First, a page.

Third, after giving short shrift to original meaning and precedent, Williams still had to construct an affirmative case for permitting 6-member juries. To do so, Williams first posited that the ancient 12-member jury rule “rest[s] on little more than mystical or superstitious insights.” Id., at 88. Next, Williams suggested that 6-member juries would “probably” function just as well when it comes to ensuring thoughtful “group deliberation . . . and . . . provid[ing] a fair possibility for obtaining a representative cross-section of the community.” Id., at 100. Even Williams had to concede, however, that “few experiments” and little evidence existed to support its claims. Id., at 101. In the end, the best Williams could say was that, as of 1970, “neither currently available evidence nor theory” had yet proved that a 12-person jury “is necessarily more advantageous” than a 6-member panel. Id., at 101–102.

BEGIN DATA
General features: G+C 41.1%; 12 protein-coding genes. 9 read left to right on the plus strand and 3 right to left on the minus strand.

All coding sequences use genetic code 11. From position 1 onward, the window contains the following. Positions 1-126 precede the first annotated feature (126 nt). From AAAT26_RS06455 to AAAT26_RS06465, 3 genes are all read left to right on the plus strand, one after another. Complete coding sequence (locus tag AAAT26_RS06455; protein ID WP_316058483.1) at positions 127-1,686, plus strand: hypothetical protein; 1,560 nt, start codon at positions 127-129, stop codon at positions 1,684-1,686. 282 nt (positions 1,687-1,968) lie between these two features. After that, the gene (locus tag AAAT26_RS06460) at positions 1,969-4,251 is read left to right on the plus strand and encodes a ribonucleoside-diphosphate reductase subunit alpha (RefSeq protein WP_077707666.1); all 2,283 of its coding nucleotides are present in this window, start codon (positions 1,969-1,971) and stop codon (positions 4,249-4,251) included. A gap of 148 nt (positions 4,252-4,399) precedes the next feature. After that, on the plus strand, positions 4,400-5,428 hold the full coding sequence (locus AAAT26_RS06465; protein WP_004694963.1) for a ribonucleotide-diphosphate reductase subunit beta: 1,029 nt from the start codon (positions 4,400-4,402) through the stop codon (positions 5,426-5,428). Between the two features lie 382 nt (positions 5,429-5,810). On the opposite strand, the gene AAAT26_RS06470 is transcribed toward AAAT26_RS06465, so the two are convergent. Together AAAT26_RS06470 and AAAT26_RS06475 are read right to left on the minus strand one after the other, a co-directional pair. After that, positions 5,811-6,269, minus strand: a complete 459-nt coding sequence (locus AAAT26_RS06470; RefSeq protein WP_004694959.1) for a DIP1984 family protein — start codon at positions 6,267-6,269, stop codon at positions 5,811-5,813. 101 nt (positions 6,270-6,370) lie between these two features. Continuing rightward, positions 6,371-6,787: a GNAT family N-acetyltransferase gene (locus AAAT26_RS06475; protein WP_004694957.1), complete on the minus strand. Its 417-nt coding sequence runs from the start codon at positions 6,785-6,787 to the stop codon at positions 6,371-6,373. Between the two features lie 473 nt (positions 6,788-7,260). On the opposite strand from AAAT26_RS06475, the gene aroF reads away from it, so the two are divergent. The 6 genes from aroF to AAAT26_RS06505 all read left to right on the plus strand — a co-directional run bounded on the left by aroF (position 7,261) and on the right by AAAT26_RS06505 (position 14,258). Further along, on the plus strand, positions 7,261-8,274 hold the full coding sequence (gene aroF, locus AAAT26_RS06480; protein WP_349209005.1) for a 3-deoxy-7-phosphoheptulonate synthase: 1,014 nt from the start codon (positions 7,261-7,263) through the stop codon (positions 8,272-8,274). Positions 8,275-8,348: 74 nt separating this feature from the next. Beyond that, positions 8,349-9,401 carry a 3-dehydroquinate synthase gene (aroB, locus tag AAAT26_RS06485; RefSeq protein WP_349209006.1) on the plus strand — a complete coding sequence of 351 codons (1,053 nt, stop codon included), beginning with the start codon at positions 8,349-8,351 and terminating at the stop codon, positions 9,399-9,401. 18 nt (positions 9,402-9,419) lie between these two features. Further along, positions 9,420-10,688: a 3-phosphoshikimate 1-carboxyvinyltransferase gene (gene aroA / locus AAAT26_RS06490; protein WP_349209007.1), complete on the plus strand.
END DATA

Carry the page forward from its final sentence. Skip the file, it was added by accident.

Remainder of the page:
None of this supplies a sound basis for judicial tinkering with an ancient tradition. As the Court in Patton wrote almost a century ago, “[i]t is not our province to measure the extent to which the Constitution has been contravened and ignore the violation, if in our opinion, it is not, relatively, as bad as it might have been.” 281 U. S., at 292. Or as we put the point more recently: “When the American people chose to enshrine [the jury trial] right in the Constitution, they weren’t suggesting fruitful topics for future cost-benefit analyses. They were seeking to ensure that their children’s children would enjoy the same hard-won liberty they enjoyed.” Ramos, 590 U. S., at ___ (slip op., at 15). “As judges, it is not our role to reassess whether” the same jury-trial right that Americans enjoyed at the founding “is ‘important enough’ to retain. With humility, we must accept that th[e] right may serve purposes evading our current notice. We are entrusted to preserve and protect that liberty, not balance it away aided by no more than social statistics.” Ibid.